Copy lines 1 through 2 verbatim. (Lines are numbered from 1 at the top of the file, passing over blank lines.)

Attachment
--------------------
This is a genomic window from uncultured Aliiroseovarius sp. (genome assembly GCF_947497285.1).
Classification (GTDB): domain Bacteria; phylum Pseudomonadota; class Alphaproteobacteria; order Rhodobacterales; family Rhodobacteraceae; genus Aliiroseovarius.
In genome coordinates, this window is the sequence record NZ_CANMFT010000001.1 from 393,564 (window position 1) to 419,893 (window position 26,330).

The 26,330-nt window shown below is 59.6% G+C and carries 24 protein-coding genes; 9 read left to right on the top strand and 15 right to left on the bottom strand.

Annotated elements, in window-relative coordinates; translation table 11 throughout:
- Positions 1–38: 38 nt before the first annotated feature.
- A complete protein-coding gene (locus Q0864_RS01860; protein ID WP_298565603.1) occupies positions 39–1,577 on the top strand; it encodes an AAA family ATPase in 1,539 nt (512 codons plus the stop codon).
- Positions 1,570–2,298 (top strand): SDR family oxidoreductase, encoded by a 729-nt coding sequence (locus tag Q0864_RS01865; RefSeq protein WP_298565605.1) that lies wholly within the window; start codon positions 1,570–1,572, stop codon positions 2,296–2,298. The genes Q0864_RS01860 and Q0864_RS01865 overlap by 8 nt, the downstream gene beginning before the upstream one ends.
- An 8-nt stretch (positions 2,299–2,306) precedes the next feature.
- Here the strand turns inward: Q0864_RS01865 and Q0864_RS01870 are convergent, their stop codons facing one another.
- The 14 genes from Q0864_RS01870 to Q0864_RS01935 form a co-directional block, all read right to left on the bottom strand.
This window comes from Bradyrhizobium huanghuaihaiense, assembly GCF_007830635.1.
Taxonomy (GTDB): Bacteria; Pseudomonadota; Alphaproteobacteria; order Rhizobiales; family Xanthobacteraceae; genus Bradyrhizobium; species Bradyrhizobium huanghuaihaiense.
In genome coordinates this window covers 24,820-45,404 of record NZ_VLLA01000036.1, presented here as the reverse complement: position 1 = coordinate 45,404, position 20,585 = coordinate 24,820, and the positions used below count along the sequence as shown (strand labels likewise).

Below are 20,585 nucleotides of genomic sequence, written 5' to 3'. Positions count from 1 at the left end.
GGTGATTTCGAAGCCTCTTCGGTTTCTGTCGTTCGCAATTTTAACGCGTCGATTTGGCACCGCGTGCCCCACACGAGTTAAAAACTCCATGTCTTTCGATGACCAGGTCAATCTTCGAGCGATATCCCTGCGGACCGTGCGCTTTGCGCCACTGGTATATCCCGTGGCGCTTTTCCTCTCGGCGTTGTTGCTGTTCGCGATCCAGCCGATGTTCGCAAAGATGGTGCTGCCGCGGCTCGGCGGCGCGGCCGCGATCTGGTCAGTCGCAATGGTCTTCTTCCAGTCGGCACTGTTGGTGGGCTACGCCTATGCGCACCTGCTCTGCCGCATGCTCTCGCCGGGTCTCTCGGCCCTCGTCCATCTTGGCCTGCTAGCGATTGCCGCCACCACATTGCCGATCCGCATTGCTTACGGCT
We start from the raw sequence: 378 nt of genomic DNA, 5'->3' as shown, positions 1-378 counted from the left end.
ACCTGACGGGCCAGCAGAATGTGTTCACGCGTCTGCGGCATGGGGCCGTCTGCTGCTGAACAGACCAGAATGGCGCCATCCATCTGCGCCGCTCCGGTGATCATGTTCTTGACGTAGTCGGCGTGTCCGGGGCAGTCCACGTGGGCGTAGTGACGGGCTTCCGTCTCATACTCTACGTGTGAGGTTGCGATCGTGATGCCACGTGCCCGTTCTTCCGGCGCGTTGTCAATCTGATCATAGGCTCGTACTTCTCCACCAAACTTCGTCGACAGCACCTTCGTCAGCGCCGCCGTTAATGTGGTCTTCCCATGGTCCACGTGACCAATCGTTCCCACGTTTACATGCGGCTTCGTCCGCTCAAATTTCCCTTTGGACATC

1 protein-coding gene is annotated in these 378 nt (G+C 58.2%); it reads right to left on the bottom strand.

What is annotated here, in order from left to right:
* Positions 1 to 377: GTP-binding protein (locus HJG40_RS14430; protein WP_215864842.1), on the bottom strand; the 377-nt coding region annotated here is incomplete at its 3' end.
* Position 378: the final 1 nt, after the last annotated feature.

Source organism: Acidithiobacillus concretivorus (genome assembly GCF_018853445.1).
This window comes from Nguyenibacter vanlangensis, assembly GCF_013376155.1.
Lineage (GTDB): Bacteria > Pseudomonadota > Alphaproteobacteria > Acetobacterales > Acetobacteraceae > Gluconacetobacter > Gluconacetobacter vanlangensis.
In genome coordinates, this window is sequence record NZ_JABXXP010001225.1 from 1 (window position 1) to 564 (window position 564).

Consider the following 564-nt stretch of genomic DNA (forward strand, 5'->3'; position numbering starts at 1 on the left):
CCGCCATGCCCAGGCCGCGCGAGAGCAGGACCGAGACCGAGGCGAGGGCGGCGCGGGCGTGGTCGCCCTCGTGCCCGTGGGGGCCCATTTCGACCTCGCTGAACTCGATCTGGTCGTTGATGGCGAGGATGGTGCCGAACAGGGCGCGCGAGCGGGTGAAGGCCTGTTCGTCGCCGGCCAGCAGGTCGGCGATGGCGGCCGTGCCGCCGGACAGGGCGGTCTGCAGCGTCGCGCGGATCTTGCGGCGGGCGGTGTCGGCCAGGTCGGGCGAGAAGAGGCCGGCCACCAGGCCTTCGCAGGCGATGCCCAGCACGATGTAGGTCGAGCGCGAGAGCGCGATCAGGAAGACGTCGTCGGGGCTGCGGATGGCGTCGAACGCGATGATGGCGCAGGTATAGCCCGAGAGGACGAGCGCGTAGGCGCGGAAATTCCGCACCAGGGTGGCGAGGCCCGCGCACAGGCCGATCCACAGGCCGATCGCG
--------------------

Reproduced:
This is a genomic window from uncultured Aliiroseovarius sp. (genome assembly GCF_947497285.1).
Classification (GTDB): domain Bacteria; phylum Pseudomonadota; class Alphaproteobacteria; order Rhodobacterales; family Rhodobacteraceae; genus Aliiroseovarius.